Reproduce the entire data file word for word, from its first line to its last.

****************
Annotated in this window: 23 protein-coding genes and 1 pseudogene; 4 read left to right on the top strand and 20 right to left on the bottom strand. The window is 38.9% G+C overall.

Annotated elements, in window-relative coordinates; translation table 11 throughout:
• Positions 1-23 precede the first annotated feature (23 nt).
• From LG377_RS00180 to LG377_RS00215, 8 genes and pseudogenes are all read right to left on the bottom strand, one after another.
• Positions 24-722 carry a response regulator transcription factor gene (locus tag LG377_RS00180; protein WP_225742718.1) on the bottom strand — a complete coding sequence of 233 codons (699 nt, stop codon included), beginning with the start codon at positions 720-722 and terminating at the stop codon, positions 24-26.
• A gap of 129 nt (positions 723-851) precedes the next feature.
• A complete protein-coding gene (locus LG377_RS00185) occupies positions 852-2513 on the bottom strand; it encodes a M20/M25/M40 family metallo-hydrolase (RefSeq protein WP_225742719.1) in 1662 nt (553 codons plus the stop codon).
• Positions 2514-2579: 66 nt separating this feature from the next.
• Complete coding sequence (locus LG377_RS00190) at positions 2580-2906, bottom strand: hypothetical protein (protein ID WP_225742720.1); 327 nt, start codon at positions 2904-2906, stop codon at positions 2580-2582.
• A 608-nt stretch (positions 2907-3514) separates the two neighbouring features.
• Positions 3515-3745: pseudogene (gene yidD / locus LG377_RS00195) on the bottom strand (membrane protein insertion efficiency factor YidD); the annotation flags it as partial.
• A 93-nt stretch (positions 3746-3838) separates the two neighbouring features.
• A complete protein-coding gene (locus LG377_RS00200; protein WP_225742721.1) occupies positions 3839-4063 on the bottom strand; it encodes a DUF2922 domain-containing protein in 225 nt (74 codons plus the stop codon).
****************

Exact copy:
Annotated in this window: 23 protein-coding genes and 1 pseudogene; 4 read left to right on the top strand and 20 right to left on the bottom strand. The window is 38.9% G+C overall.

Annotated elements, in window-relative coordinates; translation table 11 throughout:
• Positions 1-23 precede the first annotated feature (23 nt).
• From LG377_RS00180 to LG377_RS00215, 8 genes and pseudogenes are all read right to left on the bottom strand, one after another.
• Positions 24-722 carry a response regulator transcription factor gene (locus tag LG377_RS00180; protein WP_225742718.1) on the bottom strand — a complete coding sequence of 233 codons (699 nt, stop codon included), beginning with the start codon at positions 720-722 and terminating at the stop codon, positions 24-26.
• A gap of 129 nt (positions 723-851) precedes the next feature.
• A complete protein-coding gene (locus LG377_RS00185) occupies positions 852-2513 on the bottom strand; it encodes a M20/M25/M40 family metallo-hydrolase (RefSeq protein WP_225742719.1) in 1662 nt (553 codons plus the stop codon).
• Positions 2514-2579: 66 nt separating this feature from the next.
• Complete coding sequence (locus LG377_RS00190) at positions 2580-2906, bottom strand: hypothetical protein (protein ID WP_225742720.1); 327 nt, start codon at positions 2904-2906, stop codon at positions 2580-2582.
• A 608-nt stretch (positions 2907-3514) separates the two neighbouring features.
• Positions 3515-3745: pseudogene (gene yidD / locus LG377_RS00195) on the bottom strand (membrane protein insertion efficiency factor YidD); the annotation flags it as partial.
• A 93-nt stretch (positions 3746-3838) separates the two neighbouring features.
• A complete protein-coding gene (locus LG377_RS00200; protein WP_225742721.1) occupies positions 3839-4063 on the bottom strand; it encodes a DUF2922 domain-containing protein in 225 nt (74 codons plus the stop codon).